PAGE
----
We plan to fly at FL 100. It is a good choice as we are getting a good tailwind we are sporting a ground speed of more than 170 knots. Today we are overflying Gabon, Equatorial Guinea before entering Cameroonian airspace. The weather up here is nice and smooth but again as yesterday we can barely see the ground.
As we enjoy constant tailwind it looks like we will be 30 minutes earlier in Yaounde.
Arjan makes an ILS into Yaounde and by 11 o'clock local time we touch down. The flight time is 3 hours and 54 minutes.
Here we are now in Cameroon completing the 3rd leg of our trip to Liberia. Thanks be to God that so far everything went smoothly.
Day 4 – Cameroon to Ghana
It was a noisy night at the hotel in Yaoundé. There was a banquet and guests took the opportunity to celebrate into the early hours of the morning. Nevertheless we got up refreshed for our next leg. As we were about to start our breakfast the taxi driver came in to tell us that we better hurry up and go to the airport at once, since the president was travelling today also. For this they would block the access roads to the airport.
So breakfast was skipped and we just managed to get to the airport in time, getting the plane ready and call for start-up to Accra. After take-off we saw that there was already a lot of movements around the presidential airplane, but we managed, good.
Photo: MAF Liberia ferry flight_pilots Emil Kundig and Arjan Paas take oxygen on flight to Accra, Ghana
Today was going to be our longest leg and needing the highest cruise altitude. We still had oxygen and so we climbed to 14,000 feet to be able to cross the Cameroonian mountains before crossing into Nigeria. We flew under and over cloud covers, almost perfect smooth conditions and outside temperature read 2 degrees. Nice at it was, we hardly saw anything of the country side we flew over.
Passing Lagos we finally started to see some breaks in the clouds. Overflying Benin and Togo let us see some glimpses of the main cities, Cotonu and Lome.
Soon we were guided in by the Accra radar controller for an ILS runway 19. We touched down after 5 hours and 5 minutes of flight time.
It was a good day and a perfect one since the permissions to land in Ghana had just come in last night, thank you Lord.
Day 5 (18 August) – Ghana to Liberia
Today begins the last day of our ferry flight from Uganda to Liberia. Many things had to work out so far and they did. Just imagining the paperwork involved to make this happen. It is truly mind boggling. Thanks to the many who made it possible.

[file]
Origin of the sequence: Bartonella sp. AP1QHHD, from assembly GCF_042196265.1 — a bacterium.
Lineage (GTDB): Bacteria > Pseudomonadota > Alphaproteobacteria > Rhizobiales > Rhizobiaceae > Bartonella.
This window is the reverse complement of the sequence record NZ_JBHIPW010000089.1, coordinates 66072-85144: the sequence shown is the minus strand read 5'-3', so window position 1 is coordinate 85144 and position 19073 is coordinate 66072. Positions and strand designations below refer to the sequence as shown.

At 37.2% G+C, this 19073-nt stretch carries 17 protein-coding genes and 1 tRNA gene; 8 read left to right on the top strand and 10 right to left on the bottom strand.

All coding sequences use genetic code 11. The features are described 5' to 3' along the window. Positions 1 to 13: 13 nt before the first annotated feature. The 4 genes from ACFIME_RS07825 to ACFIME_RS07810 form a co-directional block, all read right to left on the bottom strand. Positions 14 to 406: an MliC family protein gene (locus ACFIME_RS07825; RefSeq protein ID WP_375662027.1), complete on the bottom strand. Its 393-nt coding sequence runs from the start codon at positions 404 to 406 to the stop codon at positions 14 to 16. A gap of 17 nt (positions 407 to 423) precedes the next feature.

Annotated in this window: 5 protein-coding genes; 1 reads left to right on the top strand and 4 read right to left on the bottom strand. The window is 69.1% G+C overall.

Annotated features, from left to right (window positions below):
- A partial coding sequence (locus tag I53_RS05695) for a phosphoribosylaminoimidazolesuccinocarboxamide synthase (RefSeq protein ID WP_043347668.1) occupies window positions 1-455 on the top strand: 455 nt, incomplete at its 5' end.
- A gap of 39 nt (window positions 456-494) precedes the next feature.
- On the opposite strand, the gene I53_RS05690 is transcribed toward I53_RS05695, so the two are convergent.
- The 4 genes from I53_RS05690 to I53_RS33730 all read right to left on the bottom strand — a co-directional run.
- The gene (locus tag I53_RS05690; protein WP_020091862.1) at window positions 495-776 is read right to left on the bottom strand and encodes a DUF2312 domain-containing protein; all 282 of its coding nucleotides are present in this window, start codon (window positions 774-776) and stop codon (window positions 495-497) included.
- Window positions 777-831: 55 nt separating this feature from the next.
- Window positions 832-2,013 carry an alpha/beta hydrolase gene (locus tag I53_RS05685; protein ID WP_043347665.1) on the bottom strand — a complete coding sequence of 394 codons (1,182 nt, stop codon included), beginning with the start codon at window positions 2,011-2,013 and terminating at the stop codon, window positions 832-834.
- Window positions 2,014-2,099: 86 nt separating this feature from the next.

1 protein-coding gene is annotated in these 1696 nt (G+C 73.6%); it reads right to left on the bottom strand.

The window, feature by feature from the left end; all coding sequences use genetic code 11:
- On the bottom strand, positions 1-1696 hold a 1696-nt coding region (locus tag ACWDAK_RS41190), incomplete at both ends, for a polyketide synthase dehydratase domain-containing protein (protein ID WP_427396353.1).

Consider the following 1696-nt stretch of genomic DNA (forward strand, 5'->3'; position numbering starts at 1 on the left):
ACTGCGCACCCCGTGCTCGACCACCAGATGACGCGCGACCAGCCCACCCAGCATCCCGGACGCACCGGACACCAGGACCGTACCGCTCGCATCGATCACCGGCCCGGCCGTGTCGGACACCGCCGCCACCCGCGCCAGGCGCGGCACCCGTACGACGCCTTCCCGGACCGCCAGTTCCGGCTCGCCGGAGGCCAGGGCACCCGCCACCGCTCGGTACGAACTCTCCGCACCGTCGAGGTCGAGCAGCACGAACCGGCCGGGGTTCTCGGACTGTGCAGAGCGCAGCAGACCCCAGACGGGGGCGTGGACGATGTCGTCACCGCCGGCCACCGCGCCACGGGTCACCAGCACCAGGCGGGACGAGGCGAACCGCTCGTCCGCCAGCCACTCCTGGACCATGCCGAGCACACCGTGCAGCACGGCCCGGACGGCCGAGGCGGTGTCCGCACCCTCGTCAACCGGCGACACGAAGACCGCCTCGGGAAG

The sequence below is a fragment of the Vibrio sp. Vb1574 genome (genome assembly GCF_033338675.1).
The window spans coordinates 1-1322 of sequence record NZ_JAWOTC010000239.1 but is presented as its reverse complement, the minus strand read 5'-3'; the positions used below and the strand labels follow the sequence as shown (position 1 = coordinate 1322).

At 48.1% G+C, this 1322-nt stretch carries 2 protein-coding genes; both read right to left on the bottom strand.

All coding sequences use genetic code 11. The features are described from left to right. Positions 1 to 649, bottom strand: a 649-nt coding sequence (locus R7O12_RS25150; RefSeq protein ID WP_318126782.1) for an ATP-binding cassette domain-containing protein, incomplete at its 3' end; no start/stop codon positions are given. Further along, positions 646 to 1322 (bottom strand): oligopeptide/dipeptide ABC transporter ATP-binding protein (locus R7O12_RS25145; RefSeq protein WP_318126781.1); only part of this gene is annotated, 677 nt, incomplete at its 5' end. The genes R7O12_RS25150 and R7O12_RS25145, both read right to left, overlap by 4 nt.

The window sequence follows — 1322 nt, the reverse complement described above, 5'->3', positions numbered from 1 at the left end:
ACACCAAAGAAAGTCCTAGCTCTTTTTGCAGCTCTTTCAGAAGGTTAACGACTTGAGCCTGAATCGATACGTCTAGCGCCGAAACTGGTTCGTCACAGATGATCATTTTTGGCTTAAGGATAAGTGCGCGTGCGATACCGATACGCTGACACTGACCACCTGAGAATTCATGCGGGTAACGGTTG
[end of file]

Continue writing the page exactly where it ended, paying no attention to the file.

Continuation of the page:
Photo: A big thumbs up from Pilot Arjan Paas (right) and Emil Kundig
After breakfast we’re driven to Accra airport for the formalities. We are just whisked through and find ourselves soon asking for start-up clearance for the last leg of our journey across Africa to Liberia. The weather looked good earlier and we can expect a nice tailwind pushing us home towards out families.
We find us again at 10,000 feet above a solid layer of clouds which will only eventually break up a little as we cross into Liberian airspace.
The crossing into Liberia at the checkpoint called MEGOT is celebrated with a picture to proof it.
Photo: The GPS shows the MAF aircraft crossing the border into Liberia at MEGOT waypoint
Starting the descent into James Spriggs airport shows us that it is the rainy season here. Various showers here and there but easy to fly around. We touch down at our final destination at 12:25 local time, the flight time was 4 hours.
Photo: MAF Liberia aircraft lands at Monrovia
Upon shutting down the aircraft, we were greeted by the director of the airport and colleagues from Samaritan's Purse. After formalities the aircraft was able to be put into a temporary hangar place which just became vacant today, amazing.
We thank the Lord for good weather, permissions on time, fuel when needed and an aircraft that performed without a glitch. Thanks also to you our praying MAF friends who interceded for a good outcome of this ferry flight. Let us begin now and serve here in Liberia and join in the rebuilding of this country.
Photo: MAF Liberia aircraft and ferry pilots Emil Kundig and Arjan Paas at Monrovia